Protecting your identity online

April 13, 2011

Selling identity theft protection has become a big business. Consumers are constantly being offered different forms of identity theft protection online or through their banks or credit cards.  However, many of the most effective online identity theft prevention measures are free or cheap and do not require you to sign up for any special service. The following are five of the most effective.

Keep your operating system, browser and anti-virus software up-to-date
One avenue fraudsters can use to access your personal information is through malware that might infect your computer. To prevent such infections, it’s important to keep your operating system and web browser up-to-date. Similarly, it’s important to update and run your anti-virus software on a regular basis. If you don’t have anti-virus software, there are several good free programs (e.g., AVGMalwareBytes) as well as the standards (e.g., NortonMcAfee, etc.).

Check your credit report
All Americans are entitled to an annual free copy of their credit report. The FTC offers a good resource on this, and you can get your free report through annualcreditreport.com. Be sure to check your report at least once a year for suspicious items, and remember you shouldn’t have to pay for this.

Freeze your credit report
One of the dangers of identity theft is having new lines of credit taken out in your name. For the most part, this can be prevented by putting a freeze on your credit report. Freezing your credit report prevents potential creditors or other third parties from accessing your credit history and therefore issuing new lines of credit. Depending on your state, freezing your credit report is free for identity theft victims and around $10 for everyone else. The Consumers Union offers an excellent resource on this.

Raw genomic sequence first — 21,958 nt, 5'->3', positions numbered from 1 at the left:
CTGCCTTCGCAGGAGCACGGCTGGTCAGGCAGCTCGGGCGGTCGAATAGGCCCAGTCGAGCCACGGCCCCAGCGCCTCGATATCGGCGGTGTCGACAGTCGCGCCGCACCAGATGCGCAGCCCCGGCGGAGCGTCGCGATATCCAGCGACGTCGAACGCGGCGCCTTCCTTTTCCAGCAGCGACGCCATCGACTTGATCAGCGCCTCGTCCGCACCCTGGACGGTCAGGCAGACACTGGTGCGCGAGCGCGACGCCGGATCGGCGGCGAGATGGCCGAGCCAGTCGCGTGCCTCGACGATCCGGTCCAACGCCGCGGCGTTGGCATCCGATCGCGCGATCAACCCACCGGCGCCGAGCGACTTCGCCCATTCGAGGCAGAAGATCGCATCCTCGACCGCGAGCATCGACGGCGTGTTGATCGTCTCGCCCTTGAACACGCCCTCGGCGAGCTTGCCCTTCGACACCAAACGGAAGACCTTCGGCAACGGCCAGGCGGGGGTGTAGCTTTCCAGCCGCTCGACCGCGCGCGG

Use secure passwords
When choosing passwords for your bank account, email, and other sensitive information, be sure to use an intricate password that is not publicly available or easy for a fraudster to guess. Weak passwords include birthdays, common words, your mother’s maiden name, and the last four digits of your social security number. Strong passwords contain a mixture of letters, numbers and special characters (e.g., “?”, “!”, “#”, etc.). For critical accounts, it’s also a good idea to use a unique password, different from the passwords used for less important purposes.

Do your research before disclosing personal information
In general, it’s best to share as little personal information as possible online. However, if you do need to give out sensitive information like your credit card number or home address, it’s always best to verify that the recipient of the information is trustworthy. This can be done by checking reviews of unfamiliar websites before entering personal information and allows you to see if others have reported issues such as phishing. Other red flags to watch out for are personal information requests over email (generally not secure) and personal information request on pages without encryption or HTTPS. If you’re ever in doubt, it’s usually best to error on the side of caution.

And of course if you ever come across any suspicious sites, be sure to report fraud and scams on SiteJabber.

This post originally appeared on the National Cyber Security Alliance Blog.

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